According to Greenwich Associates’ report, “ETFs: An Evolving Toolset for U.S. Institutions,” as recently as 2011, fewer than 15% of U.S. institutions were using ETFs in their portfolios. That share climbed to 18% in 2012 and reached 21% in 2013.
But, the overall averages understate the extent to which ETFs are used by certain types of investors, Greenwich Associates says. For example, 40% of U.S. endowments employ ETFs in their portfolios, as do one-third of the largest public defined benefit pension funds (those with at least $5 billion in assets under management) and roughly 25% of the largest corporate defined benefit funds.
Although ETFs represent a small percentage of total U.S. institutional assets, some institutions have begun building sizable ETF allocations. Forty-six percent of institutional ETF users participating in the Greenwich Associates “2014 U.S. Exchange-Traded Funds Study” allocate 10% or more of their total assets to ETFs, with almost three in 10 reporting ETF allocations from 10% to 25%, and nearly one in five institutions making even greater allocations.
The current study shows institutional investors adopt ETFs for routine portfolio functions, as well as a means of obtaining long-term strategic investment exposures. In 2014, approximately 80% of participating institutions using ETFs are employing them as a means of obtaining core portfolio exposures, making it the most common ETF application among study participants. That share is up from 74% using ETFs for this task in 2013.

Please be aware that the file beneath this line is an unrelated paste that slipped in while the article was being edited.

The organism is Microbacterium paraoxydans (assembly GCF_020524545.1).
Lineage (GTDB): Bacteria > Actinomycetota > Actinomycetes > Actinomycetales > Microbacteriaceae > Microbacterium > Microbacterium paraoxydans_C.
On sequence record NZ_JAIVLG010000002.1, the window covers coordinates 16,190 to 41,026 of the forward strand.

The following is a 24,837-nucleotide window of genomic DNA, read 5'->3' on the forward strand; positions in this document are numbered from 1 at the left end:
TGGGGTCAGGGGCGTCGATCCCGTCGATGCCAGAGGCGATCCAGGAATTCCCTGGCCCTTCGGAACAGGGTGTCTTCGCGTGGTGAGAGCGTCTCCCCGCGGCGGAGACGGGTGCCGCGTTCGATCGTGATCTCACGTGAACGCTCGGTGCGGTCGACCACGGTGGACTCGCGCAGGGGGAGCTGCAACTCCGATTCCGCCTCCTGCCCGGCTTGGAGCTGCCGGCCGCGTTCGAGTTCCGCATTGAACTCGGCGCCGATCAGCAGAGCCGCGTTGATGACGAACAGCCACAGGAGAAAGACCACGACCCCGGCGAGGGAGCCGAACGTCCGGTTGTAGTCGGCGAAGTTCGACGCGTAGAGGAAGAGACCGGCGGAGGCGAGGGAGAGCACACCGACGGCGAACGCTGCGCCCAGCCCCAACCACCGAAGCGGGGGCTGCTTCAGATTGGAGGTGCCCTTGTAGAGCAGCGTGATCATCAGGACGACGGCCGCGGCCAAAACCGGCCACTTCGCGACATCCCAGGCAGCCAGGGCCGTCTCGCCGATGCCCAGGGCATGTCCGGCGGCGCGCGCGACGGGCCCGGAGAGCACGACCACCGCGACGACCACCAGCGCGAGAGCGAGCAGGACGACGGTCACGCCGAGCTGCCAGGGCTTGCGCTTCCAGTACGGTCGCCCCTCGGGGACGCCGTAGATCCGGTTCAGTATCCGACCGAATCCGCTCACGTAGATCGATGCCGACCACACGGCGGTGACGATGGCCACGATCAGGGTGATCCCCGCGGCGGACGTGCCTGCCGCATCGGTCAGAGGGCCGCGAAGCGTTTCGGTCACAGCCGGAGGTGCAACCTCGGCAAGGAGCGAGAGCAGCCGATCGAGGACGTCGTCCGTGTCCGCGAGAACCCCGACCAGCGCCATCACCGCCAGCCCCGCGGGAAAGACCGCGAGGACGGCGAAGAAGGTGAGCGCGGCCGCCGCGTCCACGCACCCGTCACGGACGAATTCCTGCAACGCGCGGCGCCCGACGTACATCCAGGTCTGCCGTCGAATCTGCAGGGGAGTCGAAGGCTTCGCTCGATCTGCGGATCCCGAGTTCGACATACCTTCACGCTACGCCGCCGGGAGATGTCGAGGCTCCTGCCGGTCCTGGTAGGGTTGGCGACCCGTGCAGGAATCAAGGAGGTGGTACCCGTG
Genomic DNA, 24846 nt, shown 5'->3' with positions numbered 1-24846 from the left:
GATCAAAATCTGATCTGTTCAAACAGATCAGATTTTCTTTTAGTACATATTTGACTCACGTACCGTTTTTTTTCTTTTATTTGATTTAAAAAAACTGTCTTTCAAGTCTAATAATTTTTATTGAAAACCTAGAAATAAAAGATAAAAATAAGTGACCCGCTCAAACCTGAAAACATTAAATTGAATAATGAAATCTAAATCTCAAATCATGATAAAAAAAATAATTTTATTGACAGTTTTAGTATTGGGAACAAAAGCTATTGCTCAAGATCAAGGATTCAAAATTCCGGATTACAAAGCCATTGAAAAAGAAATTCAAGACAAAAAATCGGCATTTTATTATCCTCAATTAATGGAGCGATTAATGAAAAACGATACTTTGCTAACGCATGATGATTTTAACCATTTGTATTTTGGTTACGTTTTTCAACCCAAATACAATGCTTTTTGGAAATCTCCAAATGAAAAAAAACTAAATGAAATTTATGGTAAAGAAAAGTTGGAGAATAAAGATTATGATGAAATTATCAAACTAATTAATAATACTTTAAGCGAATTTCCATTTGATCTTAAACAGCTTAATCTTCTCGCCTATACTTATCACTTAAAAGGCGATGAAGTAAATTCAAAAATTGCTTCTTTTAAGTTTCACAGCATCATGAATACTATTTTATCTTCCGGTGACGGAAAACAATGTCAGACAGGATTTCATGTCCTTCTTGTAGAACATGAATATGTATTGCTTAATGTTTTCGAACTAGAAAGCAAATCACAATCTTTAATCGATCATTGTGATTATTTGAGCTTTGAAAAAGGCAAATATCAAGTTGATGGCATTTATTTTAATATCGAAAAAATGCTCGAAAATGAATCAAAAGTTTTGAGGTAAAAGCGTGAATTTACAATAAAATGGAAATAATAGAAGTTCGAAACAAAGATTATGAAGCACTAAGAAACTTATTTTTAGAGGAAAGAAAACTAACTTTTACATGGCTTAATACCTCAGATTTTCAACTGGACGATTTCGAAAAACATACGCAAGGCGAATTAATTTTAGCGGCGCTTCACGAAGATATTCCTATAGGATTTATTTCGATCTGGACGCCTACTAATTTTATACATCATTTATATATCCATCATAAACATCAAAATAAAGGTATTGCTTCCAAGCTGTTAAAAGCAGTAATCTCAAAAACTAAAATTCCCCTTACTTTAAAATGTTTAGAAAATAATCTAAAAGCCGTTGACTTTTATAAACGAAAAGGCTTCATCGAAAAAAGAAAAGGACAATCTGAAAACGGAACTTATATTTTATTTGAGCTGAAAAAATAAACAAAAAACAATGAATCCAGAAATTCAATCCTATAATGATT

ETFs are gaining traction in asset classes outside equities, especially in fixed income, where changes in market structure could boost ETF use. The share of institutional users employing ETFs in domestic fixed income increased to two-thirds in 2014 from just 55% in 2013. Another 35% of institutions overall are utilizing ETFs for international fixed-income access, up from 29% last year. Forty percent of the institutional ETF users employ the vehicles in commodities, and 45% are using ETFs in real estate investment trusts or REITS.
In addition, ETF holding periods are lengthening. The share of institutions reporting average holding periods of two years or longer jumped to 49% in 2014 from 36% in 2013.
The results of the study suggest ETFs will continue to gain momentum in the coming year. Among institutions currently employing ETFs in their portfolios, nearly half say they expect to expand use in the next year. One-third of the institutions in the 2014 study expect to grow allocations by 1% to 10%, while nearly 15% plan to increase by 10% or more.
For the study, Greenwich Associates interviewed a total of 201 U.S. based institutional exchange-traded fund users in an effort to track and uncover usage trends. The respondent base of ETF users included 49 institutional funds (corporate pensions, public pensions, foundations and endowments), 32 asset managers (firms managing assets to specific investment strategies/guidelines), 31 insurance companies, 70 RIAs, and 19 investment consultants. The study was sponsored by BlackRock.
The study report may be requested from here.